• Use library workers and work study students – library workers and students are valuable assets. They bring a different perspective and often work very closely with patrons. I’m always surprised by the great insights or ideas that these people come up with. Tapping into their perspective can get you closer to what the patron sees.
  • Use new librarians – people who just enter the field shouldn’t be thought of as greenhorns that need to be trained, they should be treasured as valuable, short term resources. They don’t have years of experience and THAT is what they bring to the table. Their not encumbered by the view that “this is how we’ve always done it.” They see the library with fresh eyes. But they won’t be that way forever. Learn from them while they’re still fresh.
  • Work like a library patron – Brian Herzog from the Swiss Army Librarian had a great idea of setting up a day when librarians work like a patron. You use public computers, public restrooms and do everything as if you were a patron. This is an great way for empathizing and gaining a more patron-friendly perspective.
  • Patron feedback – Actually ask patrons what they think! I’m sure most libraries do this, but are you doing it enough? There are lots of ways to get patron feedback: surveys, focus groups, suggestion boxes, email, ethnographic studies, social media, etc. There is no such thing as talking to the patron too much. Continually question them, because the best way to understand our patrons is to ask them what their perspective is.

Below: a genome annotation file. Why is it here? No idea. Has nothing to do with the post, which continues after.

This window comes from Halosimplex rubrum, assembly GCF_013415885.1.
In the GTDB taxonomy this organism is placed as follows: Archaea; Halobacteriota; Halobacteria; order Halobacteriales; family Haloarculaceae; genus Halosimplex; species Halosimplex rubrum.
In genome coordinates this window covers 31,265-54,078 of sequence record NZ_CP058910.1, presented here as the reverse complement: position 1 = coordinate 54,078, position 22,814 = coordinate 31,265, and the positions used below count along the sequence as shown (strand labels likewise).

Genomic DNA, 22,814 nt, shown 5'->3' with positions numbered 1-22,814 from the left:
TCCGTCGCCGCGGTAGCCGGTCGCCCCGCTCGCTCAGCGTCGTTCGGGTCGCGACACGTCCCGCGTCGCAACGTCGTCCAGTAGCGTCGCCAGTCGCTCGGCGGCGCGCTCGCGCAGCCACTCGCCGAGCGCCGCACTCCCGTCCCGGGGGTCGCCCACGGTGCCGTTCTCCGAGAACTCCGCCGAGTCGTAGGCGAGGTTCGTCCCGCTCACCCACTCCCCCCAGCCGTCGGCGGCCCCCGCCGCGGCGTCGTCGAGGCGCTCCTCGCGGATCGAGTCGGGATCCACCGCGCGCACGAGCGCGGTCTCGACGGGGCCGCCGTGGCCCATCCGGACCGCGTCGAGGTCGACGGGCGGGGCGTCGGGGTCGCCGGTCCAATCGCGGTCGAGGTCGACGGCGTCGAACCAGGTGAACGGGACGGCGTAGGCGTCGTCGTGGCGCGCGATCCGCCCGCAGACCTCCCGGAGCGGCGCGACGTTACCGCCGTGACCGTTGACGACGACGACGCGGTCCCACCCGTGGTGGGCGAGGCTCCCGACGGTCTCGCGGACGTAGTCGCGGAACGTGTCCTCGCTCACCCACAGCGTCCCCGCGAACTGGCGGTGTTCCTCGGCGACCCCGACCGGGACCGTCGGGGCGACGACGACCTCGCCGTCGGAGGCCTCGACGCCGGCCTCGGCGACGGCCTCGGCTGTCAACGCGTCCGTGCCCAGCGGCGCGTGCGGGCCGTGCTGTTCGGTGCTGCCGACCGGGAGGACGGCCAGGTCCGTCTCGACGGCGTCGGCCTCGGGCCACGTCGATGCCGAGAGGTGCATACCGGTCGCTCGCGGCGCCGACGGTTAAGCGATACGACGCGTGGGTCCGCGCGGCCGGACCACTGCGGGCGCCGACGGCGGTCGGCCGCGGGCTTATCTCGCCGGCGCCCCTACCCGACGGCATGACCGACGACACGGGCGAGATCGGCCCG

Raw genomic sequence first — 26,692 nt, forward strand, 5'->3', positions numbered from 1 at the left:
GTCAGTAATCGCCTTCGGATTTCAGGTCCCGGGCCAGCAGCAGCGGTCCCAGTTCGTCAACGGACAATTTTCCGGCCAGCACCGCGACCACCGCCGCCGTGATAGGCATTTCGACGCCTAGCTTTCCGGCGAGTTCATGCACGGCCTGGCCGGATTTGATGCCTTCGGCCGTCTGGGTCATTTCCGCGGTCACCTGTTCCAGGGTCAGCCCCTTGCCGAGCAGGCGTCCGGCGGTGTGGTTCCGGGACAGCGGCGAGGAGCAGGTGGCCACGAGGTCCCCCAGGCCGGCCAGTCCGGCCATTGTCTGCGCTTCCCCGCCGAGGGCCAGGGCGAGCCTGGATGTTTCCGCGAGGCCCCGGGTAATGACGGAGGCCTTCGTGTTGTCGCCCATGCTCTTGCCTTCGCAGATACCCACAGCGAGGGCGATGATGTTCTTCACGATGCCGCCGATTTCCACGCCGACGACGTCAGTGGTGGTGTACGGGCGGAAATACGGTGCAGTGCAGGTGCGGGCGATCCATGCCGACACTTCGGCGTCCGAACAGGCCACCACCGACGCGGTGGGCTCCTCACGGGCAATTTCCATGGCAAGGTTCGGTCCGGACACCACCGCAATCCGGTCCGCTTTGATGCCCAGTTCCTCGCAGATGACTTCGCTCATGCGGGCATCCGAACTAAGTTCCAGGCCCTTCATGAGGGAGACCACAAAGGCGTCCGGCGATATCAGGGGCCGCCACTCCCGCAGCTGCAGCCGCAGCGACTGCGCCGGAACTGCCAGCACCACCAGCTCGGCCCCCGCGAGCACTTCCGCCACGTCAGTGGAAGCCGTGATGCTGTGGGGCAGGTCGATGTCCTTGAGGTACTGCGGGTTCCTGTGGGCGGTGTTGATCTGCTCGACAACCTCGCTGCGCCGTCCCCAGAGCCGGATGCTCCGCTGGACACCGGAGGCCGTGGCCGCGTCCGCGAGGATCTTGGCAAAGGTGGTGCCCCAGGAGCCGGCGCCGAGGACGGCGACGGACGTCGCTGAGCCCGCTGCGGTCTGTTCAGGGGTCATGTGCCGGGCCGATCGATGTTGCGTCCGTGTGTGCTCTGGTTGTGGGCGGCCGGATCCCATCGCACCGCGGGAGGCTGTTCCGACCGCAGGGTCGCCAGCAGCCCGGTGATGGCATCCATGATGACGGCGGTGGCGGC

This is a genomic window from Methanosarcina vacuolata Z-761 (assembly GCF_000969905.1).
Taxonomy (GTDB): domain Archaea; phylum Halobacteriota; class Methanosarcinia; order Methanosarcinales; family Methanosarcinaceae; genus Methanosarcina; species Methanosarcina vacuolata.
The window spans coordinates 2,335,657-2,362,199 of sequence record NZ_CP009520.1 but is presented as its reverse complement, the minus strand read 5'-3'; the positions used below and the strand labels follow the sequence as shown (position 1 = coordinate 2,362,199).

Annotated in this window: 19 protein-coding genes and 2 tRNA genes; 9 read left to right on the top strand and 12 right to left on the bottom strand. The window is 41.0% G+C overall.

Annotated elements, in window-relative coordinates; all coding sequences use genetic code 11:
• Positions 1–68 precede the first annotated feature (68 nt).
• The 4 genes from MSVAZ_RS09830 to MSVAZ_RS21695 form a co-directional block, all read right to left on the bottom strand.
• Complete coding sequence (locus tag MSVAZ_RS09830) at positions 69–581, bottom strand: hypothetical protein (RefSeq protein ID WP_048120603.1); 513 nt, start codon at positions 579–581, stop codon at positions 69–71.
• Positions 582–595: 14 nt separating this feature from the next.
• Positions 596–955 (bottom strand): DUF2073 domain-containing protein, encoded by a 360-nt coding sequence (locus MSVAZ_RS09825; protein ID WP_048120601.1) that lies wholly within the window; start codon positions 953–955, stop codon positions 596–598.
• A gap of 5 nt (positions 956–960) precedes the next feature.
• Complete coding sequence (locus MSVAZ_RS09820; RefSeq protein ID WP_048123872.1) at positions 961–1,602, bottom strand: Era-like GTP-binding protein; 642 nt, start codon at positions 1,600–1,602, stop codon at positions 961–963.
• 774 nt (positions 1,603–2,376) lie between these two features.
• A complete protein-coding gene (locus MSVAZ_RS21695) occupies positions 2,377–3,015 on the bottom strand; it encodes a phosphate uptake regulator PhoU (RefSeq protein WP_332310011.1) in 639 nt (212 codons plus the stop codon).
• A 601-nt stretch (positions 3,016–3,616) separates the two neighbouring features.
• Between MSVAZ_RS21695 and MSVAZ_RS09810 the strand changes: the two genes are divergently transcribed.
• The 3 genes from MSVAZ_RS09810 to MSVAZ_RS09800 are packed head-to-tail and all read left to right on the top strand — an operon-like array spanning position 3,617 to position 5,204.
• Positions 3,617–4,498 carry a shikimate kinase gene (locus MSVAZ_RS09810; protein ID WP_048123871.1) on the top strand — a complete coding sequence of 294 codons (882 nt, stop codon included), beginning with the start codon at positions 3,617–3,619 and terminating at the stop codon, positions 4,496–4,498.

What ways do you use to see the library with fresh eyes?

0

It’s All About Appearances

In Borders the other day I happened upon this display. Glancing at it, I figured “oh, looks like they’re hocking the Twilight books pretty hard still.”

But on closer inspection, that wasn’t the whole story. There was a Twilight book or two in the vicinity, but the books they were hocking were a bit older. In fact, they were classics. Playing on the black and red cover styles of the Twilight books, they had Wuthering Heights with the tagline “Love Never Dies,” and a sticker that lets you know it’s “Bella & Edwards favorite book.” They had Shakespeare’s Romeo and Juliet with the tagline, “The Original Forbidden Love…”

They were attempting to fleece young people into reading classic literature. Kind of a good idea. There’s that hackneyed adage about not judging a book by it’s cover, but that’s exactly what everyone does. People who enjoy Twilight have probably read all the books by now, but that doesn’t mean there’s nothing left to read. Repackaging classics into thicker volumes with larger print and a flashy cover just might get young people to read these fine works of art. Most of the time it’s all about appearances.

How can libraries steal this idea? How can we change the appearance of something to make it more appealing or relevant to users. An example might be your library’s website. There’s good content and useful tools on there, but maybe the way they’re displayed isn’t exciting or makes users turn to something easier.

Perhaps by reformatting the website content, making it prettier and more interactive, users might be more inclined to navigate to your website and stick around for a while.

Are there other ways we can change the appearance of something, either physically or online, to increase usage?